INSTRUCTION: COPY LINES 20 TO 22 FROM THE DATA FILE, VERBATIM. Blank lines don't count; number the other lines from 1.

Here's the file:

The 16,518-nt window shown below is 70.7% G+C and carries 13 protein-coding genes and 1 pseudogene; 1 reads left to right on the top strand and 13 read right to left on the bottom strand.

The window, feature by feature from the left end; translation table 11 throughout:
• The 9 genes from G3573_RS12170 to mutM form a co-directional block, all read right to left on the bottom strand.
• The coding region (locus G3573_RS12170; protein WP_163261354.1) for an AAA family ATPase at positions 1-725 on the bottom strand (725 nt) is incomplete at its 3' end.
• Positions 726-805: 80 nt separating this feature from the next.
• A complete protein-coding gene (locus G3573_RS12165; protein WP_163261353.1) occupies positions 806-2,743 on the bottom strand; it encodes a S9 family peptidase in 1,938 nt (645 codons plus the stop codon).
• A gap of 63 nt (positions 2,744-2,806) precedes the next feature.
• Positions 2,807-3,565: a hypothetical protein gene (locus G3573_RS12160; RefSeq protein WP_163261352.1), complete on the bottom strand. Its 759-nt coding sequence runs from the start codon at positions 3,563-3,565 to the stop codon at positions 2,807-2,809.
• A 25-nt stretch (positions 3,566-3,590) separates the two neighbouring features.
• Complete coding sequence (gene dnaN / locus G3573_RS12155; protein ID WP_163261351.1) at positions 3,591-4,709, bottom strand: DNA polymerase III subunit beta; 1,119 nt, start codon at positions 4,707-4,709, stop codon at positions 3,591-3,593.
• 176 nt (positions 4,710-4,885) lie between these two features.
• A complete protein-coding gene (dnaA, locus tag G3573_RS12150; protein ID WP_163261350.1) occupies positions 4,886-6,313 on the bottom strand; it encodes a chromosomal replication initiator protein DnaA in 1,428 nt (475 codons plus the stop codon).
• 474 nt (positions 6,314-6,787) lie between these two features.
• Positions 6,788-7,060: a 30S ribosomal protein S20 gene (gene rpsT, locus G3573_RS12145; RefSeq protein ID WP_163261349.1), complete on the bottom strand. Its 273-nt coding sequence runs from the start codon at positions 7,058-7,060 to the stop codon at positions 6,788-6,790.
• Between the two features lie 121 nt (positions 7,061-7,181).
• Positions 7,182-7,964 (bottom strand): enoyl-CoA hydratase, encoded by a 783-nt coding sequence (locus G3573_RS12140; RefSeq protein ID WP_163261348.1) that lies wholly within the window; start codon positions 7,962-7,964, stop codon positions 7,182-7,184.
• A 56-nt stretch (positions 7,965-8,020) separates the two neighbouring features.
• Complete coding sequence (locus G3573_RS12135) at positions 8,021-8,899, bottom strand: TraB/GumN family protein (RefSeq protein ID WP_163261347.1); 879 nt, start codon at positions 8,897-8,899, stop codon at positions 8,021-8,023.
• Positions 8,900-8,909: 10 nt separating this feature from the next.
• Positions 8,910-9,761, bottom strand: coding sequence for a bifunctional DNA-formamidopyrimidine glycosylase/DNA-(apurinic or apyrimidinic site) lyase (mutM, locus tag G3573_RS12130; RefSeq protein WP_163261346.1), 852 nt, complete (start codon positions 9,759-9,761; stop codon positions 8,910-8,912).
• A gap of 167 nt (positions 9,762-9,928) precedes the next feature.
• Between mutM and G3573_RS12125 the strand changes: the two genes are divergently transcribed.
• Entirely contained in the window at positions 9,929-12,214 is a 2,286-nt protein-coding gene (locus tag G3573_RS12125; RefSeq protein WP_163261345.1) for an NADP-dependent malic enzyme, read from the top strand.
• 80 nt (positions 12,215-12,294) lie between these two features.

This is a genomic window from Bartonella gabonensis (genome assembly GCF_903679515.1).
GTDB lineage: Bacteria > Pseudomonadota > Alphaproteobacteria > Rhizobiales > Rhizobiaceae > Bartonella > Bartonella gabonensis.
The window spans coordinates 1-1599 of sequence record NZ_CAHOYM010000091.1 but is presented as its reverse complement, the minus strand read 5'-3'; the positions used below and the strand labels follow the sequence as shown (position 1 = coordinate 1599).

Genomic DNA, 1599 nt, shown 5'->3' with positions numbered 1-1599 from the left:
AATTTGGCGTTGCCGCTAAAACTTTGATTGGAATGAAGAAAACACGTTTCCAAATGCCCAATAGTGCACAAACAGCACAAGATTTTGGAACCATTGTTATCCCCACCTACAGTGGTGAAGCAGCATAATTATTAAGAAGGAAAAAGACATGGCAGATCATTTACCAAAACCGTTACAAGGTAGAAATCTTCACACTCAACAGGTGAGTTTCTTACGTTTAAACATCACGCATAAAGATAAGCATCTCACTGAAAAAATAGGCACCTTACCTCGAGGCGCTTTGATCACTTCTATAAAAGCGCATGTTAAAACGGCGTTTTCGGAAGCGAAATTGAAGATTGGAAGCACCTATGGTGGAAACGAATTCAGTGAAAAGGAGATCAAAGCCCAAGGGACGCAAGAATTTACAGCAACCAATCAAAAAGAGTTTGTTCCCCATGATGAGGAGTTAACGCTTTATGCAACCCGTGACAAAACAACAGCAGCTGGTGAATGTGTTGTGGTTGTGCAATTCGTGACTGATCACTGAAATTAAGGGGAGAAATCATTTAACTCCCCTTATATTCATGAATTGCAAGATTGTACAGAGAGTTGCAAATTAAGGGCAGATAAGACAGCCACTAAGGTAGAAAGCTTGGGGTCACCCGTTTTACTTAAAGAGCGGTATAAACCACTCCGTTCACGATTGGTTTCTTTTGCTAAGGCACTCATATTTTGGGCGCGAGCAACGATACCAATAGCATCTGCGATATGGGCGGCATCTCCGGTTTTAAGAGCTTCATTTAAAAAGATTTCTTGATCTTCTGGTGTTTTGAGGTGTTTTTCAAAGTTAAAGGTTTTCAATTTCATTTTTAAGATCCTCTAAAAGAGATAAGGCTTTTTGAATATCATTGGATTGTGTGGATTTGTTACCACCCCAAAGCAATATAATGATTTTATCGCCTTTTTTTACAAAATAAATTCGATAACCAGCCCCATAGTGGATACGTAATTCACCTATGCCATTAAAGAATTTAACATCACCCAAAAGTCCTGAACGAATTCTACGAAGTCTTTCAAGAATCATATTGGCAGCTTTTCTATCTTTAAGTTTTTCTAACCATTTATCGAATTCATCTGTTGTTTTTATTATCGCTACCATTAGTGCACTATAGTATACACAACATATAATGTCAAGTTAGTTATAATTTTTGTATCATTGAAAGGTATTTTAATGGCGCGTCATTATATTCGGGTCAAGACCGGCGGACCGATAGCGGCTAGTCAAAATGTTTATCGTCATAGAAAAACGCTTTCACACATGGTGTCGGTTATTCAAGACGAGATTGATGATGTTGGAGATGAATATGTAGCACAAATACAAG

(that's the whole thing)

• Positions 8,910-9,761, bottom strand: coding sequence for a bifunctional DNA-formamidopyrimidine glycosylase/DNA-(apurinic or apyrimidinic site) lyase (mutM, locus tag G3573_RS12130; RefSeq protein WP_163261346.1), 852 nt, complete (start codon positions 9,759-9,761; stop codon positions 8,910-8,912).
• A gap of 167 nt (positions 9,762-9,928) precedes the next feature.
• Between mutM and G3573_RS12125 the strand changes: the two genes are divergently transcribed.